Recommended Carpets for rental property?

by Readers Question

9:16 AM, 29th December 2014
About 6 years ago

Recommended Carpets for rental property?

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Recommended Carpets for rental property?

I am refurbishing my first rental property and undecided on what type of carpets to fit. I have been recommend a hard wearing loop pile.

What carpets do you use for your rental property?

I am also installing a white gloss kitchen and looking at laminate worktops to go with this. What colour are the most hard wearing laminate worktops?

Many thanks

Sandracarpets


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Comments

David Sanderson

16:27 PM, 29th December 2014
About 6 years ago

Worktops, doors, units & handles: a kitchen that is easily replaceable / sourced if components are damaged: Howdens or B & Q. Unit carcasses 18mm thick for durability. Worktops 38 mm thick with metal joints - so that a damaged piece can be replaced easily.

Flooring: Laminate in ground floors - where sound not an issue. Reasonable quality or it will look shoddy in 6 months. Make sure that in kitchens, bathrooms or potentialy damp conditions use a water resistant product suitable for wet locations.
Upstairs rooms / flats - landing & stairs - carpet & underlay for sound deadening. Also if any plumbing, electrics need getting at, there is less upheaval - (the reason most Social Landlords forbid laminate in upper floors.)

Rob Crawford

16:46 PM, 29th December 2014
About 6 years ago

Laminate flooring is OK but is must be a good quality, with moisture resistance and must be fitted correctly and looked after by the tenants. If one area of laminate gets damaged trying to match it for a repair can be difficult. This makes carpet (as recommended by Mark) a far cheaper & practicable option.

Sian Wyatt

21:12 PM, 29th December 2014
About 6 years ago

I have had Quickstep laminate down in an HMO for about 10 years. It has been let to students, a couple with loads of very heavy furniture and assorted others. They have had countless parties, drinks have been spilt, sixty people dancing and kids parties. I am now selling the house and the floor still looks fantastic. How many carpets would I have bought in that time?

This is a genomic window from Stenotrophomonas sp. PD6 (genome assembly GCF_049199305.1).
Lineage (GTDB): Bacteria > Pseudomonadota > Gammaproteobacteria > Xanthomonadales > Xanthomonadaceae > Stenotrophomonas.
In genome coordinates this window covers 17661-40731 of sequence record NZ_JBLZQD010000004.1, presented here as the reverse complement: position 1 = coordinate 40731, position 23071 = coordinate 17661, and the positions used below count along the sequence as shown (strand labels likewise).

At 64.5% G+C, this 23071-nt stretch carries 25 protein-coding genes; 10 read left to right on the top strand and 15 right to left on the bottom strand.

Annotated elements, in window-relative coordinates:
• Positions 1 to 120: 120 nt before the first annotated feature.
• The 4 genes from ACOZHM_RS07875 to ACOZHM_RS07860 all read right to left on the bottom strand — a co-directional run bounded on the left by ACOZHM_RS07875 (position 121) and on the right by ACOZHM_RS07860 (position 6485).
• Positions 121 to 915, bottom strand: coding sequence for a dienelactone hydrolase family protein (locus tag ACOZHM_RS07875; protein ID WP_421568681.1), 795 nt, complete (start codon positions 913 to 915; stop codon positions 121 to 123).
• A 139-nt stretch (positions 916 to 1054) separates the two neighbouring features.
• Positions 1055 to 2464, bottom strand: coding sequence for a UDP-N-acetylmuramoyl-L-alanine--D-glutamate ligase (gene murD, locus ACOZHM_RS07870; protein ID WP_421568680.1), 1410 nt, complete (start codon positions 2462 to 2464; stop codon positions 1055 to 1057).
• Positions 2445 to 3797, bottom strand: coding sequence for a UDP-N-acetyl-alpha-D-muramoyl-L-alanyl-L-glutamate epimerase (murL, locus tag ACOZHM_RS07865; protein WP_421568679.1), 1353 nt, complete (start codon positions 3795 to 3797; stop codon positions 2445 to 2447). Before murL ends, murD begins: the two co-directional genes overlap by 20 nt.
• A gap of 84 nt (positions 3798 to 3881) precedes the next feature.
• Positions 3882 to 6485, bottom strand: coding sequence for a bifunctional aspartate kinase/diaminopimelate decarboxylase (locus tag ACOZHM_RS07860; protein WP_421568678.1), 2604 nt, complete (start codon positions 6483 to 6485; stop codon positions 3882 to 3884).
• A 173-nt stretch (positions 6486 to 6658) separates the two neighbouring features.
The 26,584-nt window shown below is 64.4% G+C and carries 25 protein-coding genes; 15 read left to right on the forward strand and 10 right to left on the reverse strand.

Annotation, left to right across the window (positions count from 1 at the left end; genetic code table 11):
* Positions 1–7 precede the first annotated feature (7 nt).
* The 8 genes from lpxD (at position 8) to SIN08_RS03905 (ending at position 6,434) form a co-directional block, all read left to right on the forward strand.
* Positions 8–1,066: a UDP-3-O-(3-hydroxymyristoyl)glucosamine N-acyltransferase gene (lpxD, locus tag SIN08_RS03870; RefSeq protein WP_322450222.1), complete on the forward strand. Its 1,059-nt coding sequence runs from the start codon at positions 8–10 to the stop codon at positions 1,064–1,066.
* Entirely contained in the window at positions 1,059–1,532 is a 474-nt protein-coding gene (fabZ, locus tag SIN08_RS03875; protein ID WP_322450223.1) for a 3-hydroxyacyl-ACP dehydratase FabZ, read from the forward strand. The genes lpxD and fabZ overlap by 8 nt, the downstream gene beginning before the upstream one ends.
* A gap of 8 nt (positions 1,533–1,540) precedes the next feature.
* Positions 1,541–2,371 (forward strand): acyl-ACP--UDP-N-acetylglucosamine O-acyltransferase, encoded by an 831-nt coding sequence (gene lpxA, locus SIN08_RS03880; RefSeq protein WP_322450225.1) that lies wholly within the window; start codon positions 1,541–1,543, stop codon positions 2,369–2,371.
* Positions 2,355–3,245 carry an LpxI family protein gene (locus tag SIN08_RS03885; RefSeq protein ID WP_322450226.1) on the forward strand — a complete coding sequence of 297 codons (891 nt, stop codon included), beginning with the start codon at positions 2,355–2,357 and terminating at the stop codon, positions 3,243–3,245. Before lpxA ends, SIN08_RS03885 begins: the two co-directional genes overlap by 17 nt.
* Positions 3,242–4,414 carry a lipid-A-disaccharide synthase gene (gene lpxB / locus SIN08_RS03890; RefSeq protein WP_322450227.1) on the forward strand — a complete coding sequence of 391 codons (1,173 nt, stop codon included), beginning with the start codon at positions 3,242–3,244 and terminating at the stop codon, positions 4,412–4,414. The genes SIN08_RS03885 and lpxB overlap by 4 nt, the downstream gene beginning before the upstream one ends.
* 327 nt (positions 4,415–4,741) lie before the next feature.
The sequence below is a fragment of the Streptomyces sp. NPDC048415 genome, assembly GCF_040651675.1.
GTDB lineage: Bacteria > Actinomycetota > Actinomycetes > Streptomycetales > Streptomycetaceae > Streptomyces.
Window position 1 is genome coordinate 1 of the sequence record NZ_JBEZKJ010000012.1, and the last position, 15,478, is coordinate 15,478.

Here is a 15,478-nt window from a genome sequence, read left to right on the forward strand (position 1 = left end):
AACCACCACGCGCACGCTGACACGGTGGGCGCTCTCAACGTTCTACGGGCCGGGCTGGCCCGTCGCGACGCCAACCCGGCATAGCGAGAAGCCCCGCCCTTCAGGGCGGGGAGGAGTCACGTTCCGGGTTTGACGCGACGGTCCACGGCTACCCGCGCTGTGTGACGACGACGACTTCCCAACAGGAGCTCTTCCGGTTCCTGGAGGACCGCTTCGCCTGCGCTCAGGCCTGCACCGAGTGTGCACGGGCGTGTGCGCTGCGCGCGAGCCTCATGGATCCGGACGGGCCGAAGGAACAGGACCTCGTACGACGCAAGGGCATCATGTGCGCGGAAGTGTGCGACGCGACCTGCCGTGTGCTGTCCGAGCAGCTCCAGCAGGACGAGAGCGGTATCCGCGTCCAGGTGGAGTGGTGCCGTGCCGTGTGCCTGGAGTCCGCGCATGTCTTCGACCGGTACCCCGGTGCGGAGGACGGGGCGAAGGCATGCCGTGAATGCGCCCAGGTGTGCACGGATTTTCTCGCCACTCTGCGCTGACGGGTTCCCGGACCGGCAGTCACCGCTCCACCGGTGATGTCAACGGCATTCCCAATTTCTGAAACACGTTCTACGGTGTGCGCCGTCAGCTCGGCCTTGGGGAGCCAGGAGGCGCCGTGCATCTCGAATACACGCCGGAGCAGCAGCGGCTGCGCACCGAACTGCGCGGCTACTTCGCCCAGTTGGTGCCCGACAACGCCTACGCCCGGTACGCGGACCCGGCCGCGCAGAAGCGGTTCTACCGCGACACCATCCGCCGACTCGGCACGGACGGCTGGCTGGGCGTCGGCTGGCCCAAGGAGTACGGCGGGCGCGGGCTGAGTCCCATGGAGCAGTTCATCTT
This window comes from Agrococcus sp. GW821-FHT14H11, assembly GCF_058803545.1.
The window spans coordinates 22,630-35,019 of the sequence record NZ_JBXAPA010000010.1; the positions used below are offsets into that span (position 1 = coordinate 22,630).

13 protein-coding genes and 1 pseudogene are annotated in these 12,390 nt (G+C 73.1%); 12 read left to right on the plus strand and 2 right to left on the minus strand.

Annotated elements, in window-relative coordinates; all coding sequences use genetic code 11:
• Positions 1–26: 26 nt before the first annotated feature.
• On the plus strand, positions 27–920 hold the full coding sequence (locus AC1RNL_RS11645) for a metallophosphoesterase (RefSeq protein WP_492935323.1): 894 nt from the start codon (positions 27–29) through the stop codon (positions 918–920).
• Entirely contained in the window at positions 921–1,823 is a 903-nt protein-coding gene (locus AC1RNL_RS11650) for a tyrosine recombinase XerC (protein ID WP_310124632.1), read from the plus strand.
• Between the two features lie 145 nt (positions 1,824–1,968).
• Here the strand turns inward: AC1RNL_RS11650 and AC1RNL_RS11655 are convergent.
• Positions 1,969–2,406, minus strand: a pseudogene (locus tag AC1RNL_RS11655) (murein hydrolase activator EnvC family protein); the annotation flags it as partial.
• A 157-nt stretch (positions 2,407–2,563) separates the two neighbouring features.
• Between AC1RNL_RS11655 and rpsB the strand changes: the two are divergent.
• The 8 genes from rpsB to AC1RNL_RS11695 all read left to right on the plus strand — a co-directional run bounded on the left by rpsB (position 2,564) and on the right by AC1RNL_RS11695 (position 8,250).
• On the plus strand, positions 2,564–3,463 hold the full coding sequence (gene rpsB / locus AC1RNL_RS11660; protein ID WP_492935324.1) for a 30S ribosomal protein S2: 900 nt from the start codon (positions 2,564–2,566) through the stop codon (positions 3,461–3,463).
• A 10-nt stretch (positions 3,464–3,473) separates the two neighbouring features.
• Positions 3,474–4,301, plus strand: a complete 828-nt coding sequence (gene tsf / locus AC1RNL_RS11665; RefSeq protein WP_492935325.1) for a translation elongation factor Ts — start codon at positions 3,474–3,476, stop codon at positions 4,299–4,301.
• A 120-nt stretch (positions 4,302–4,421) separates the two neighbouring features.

Alan Loughlin

21:14 PM, 29th December 2014
About 6 years ago

Reply to the comment left by "Edna " at "29/12/2014 - 21:12":

a lot.

Barry Fitzpatrick

10:29 AM, 30th December 2014
About 6 years ago

As mentioned previously, a polypropylene carpet is best and has been recommended by my professional carpet cleaning friend as the most stain resistant.

Most LLs recommend a neutral colour such as oatmeal.

Alan Bromley

17:38 PM, 31st December 2014
About 6 years ago

I have just had felt-back polypropylene straight onto hardboard-covered floorboards, looks fine but not exactly bouncy. I'm not convinced it was a good choice since the hardboard was a pain to lay and I would go for a cheap polypropylene carpet with cheap underlay next time.

NewYorkie

13:54 PM, 3rd January 2015
About 6 years ago

I agree with going for a heavyweight dark, mottled laminate worktop. Costs a bit more, but will look better and last longer.

One key piece of info nobody has mentioned is the build quality of the kitchen unit doors.

Firstly, I would recommend 18mm thickness, with a matt finish. Next, check that the doors are fully moulded i.e. the top edge of the door is not simply a piece of veneer stuck on to the door (you can check for joins along the edges). If this is the case, you run the risk of water spillage from the sink dripping down onto the top edge, and very soon, the door will start to expand and warp.

J Clarkson

16:16 PM, 3rd January 2015
About 6 years ago

Forget laminate. Downstairs in our properties we use wood-effect vinyl. There are lots of designs around, and the one we use has been mistaken for real wood by prospective tenants. Cheap and simple to install. It doesn't have the problems of fragile laminate, and only has to be mopped to be kept clean. On the stairs and upstairs we put reasonable quality carpets, mottled brown.

Carpets downstairs would invariably end up with triangular-shaped burns, when a tenant drops an iron. Lots of difficulties re charging them for a whole room of carpet for a small burn - and as for matching a carpet bought a few years earlier...!

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